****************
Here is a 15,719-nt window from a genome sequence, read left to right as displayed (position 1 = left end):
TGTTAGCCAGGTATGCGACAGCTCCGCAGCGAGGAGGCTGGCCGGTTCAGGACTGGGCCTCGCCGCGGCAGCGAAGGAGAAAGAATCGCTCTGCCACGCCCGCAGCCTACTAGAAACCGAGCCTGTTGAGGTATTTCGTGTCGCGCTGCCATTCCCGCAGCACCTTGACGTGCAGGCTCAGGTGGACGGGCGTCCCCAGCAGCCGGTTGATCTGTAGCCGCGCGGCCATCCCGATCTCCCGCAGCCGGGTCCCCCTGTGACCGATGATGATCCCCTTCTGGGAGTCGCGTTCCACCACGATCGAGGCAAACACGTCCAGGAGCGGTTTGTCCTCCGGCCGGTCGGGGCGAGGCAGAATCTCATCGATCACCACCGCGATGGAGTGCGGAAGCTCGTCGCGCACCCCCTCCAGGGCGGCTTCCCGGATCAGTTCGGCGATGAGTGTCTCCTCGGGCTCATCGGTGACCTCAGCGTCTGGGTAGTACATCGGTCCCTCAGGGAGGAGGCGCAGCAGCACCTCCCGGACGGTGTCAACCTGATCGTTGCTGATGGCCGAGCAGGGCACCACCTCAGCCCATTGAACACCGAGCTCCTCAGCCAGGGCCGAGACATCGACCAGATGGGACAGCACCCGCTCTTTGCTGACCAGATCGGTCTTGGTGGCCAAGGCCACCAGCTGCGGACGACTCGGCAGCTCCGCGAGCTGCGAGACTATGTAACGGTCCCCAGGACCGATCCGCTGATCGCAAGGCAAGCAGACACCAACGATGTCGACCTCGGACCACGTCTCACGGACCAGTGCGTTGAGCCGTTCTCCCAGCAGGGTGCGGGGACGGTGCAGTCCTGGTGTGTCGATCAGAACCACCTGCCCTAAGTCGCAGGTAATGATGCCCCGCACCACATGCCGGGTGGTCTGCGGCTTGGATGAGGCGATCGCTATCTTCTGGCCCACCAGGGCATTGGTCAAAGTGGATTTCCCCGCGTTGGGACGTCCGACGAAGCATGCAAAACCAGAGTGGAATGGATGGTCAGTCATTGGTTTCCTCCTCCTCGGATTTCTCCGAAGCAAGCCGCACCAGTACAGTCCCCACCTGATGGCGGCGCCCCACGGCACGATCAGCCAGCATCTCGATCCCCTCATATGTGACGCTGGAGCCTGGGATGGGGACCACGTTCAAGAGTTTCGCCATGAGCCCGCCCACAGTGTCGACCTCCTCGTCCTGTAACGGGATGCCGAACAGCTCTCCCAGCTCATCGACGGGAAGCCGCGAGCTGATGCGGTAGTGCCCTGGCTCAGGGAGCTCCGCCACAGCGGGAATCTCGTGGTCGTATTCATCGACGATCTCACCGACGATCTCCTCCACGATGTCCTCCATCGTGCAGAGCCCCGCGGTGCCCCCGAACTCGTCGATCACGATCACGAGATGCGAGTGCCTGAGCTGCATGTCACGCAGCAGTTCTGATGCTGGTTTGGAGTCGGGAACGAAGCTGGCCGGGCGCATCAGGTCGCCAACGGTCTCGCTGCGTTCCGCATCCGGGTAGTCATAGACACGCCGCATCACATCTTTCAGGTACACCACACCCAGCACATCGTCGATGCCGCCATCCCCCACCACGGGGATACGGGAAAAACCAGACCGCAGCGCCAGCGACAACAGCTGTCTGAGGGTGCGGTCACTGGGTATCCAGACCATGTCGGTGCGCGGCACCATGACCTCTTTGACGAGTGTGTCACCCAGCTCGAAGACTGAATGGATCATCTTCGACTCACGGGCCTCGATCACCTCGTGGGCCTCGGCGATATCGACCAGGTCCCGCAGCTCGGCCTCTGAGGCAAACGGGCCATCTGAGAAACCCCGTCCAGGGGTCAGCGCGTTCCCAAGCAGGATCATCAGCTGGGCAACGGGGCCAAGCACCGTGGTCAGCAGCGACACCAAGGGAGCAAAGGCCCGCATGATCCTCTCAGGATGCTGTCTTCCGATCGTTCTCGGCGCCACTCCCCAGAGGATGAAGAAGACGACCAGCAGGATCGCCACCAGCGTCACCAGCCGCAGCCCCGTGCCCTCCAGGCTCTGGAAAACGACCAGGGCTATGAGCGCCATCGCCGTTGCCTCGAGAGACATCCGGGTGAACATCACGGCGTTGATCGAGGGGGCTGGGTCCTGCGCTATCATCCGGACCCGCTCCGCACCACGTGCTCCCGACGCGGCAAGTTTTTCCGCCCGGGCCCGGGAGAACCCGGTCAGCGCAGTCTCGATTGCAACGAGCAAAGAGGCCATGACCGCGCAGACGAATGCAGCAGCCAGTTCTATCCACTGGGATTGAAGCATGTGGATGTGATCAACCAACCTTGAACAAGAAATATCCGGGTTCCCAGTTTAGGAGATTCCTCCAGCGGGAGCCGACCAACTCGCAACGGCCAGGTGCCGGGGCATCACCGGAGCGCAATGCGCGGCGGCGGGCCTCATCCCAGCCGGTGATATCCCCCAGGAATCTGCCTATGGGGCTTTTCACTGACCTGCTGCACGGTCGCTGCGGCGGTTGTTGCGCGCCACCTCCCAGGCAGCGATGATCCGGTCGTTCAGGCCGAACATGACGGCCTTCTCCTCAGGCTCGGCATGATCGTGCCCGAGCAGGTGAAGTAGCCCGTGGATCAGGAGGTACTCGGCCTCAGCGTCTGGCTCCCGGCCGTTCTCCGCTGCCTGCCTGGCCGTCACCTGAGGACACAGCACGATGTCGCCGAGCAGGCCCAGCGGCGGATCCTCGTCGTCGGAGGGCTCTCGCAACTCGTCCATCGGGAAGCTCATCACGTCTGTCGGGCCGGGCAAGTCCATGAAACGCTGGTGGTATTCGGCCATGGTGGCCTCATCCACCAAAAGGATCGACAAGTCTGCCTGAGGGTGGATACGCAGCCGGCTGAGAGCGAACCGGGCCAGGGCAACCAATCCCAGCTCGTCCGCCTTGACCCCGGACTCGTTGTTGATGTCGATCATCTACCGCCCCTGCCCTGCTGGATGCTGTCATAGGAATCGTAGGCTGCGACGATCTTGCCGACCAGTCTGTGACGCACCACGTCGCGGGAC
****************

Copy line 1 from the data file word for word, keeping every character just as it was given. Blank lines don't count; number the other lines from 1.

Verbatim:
Here is a 15,719-nt window from a genome sequence, read left to right as displayed (position 1 = left end):